Actually being involved with a production has been so helpful and has really made a huge amount of things I’ve learnt at college “click” into place. I have to read so many scripts but this has been a great reminder that I need to read them as though they were to be put on, not as pieces of literature.

The rest of the cast have been really welcoming and I’m really struck by the camaraderie that we have. It’s a play with only one female role so I feel a bit sorry for her being so out numbered. There’s a great range of ages and skill levels, I’ve learnt a huge amount about acting just by watching two of the cast in particular.

We have a long day tomorrow planned, we’re having a full tech rehearsal, where I can really nail the scene changes. Then we’re all going to be kited out in our costumes. These are genuine US Marine uniforms, I got my crew cut today and so feel being “booted and suited” tomorrow will really help us act the parts and get into the essence of the play much better, than doing it in our “civies” as it’s hard to take someone seriously as a toughened US Marine when they’re in a pink shirt!

We’re due to have some photos taken tomorrow, and will put some up on the blog as soon as I can.

Well I have tonight and then it’s “all about the play” for the next twelve nights solid!

A Retrospective Look Back


The assignment’s been sent down the portal and now I have a few weeks until it returns with the notes and grade.

Looking back, what have I learnt, liked, loathed?

The last academic year has been one of changes for me. I moved house, started a new job and the first three months or so of the course suffered due to it. This is also due to having to study Stanislavski and his “nonsense” (as David Mamet calls it)  in the first few units too – I’m going to do a blog on Stanislavski in the near future, where I’ll formulate my views into more depth than just “nonsense”, but that’ll do for now. I got rather bogged down and got really behind in the work, as I just couldn’t get motivated.

After Xmas I was extremely close to throwing in the towel and quitting. I had a long chat with the college who were really helpful and supportive as ever. I then had a long sit down and actually took some time off from work and had a long hard look at my life and where I want to go, what  I want to do and what I enjoy. Theatre is my passion, and the college course is certainly the reason my knowledge and passion has increased these last five years. Following this reflection I took some drastic measures and simply said “NO” to all my other commitments and interests and immersed myself in my studies and all things theatrical. My long-term aim is to work in the theatrical industry and so I realised I needed to focus on it 100% if that’s to become a reality in the near future.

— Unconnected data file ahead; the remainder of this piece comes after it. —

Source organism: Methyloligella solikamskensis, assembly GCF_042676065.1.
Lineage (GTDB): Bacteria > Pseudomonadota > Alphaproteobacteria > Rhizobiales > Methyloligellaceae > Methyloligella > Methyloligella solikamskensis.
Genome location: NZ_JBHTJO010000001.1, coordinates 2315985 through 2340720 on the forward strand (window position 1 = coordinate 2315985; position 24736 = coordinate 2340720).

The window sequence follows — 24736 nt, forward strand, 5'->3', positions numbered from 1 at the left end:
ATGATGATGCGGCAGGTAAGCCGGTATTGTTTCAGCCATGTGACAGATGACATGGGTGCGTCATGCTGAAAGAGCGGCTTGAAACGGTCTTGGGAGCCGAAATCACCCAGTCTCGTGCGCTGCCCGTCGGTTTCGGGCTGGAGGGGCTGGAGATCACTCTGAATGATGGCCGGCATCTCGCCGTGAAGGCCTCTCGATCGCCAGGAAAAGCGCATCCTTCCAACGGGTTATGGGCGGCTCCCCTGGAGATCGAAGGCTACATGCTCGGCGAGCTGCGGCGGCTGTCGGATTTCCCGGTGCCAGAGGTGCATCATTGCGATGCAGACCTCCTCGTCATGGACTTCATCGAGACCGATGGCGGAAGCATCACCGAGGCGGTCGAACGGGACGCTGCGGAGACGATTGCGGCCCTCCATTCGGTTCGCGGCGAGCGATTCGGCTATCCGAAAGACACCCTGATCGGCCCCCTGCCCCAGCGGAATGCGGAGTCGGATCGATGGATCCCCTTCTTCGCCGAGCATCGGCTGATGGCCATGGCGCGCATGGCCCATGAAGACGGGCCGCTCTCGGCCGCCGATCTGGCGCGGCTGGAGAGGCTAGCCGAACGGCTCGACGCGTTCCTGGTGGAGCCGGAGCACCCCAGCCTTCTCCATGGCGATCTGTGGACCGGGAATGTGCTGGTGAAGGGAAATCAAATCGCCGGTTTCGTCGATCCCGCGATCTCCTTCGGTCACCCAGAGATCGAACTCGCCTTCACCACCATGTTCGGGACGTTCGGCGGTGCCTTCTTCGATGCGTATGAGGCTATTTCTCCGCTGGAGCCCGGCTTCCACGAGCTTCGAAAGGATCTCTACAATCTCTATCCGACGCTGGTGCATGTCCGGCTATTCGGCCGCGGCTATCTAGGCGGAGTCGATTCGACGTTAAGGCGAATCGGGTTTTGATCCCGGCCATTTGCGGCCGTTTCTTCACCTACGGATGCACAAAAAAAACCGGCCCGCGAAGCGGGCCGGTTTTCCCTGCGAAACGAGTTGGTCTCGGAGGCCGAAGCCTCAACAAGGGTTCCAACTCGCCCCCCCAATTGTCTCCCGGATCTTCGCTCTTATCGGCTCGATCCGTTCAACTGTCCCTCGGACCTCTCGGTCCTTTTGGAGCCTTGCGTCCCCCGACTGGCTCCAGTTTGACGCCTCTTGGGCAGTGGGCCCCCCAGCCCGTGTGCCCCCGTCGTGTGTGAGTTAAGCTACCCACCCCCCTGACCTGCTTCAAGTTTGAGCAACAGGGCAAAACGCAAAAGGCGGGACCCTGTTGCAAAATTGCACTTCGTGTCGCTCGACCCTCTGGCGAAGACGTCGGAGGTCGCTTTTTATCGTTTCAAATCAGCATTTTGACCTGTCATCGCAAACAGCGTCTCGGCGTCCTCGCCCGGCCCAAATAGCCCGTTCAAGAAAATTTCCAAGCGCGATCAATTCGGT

I attended the study weekend and that certainly continued to fire me up, I found the more I got into the course, the more I enjoyed, I suppose it’s the cliché, you only get out what you put in. For the last few years the course has been a nice addition to my life, whereas actually if I really want to get the most from it (and the best grade) it needs to be the focus point. Anyone on the course knows how hard it can be, especially fitting all the reading in, but it is possible, as I said you just have to be ruthless, and again another cliché comes to mind, if it was easy then it wouldn’t count for much and if it was easy there’d be no point doing it.

As mentioned in previous posts I chose to look at Bertolt Brecht and Augusto Boal for my assignment, which I really enjoyed, both these practitioners have profoundly effected the way I see and do theatre. So much so that I was several thousand words over my word count for my assignment and so had to cut lots out for the final draft, this is something that has never happened before as for most assignments I’ve been under the word count even at the final draft stage! Doing in-depth research for the assignment certainly paid off and is a lesson I’ll take through for the next modules.

I now have a few months gap before the next modules kick off (what I’ve chosen will be on my blog soon), I have the bibliographies and have got some books from them already, now onto the background reading for these modules. 🙂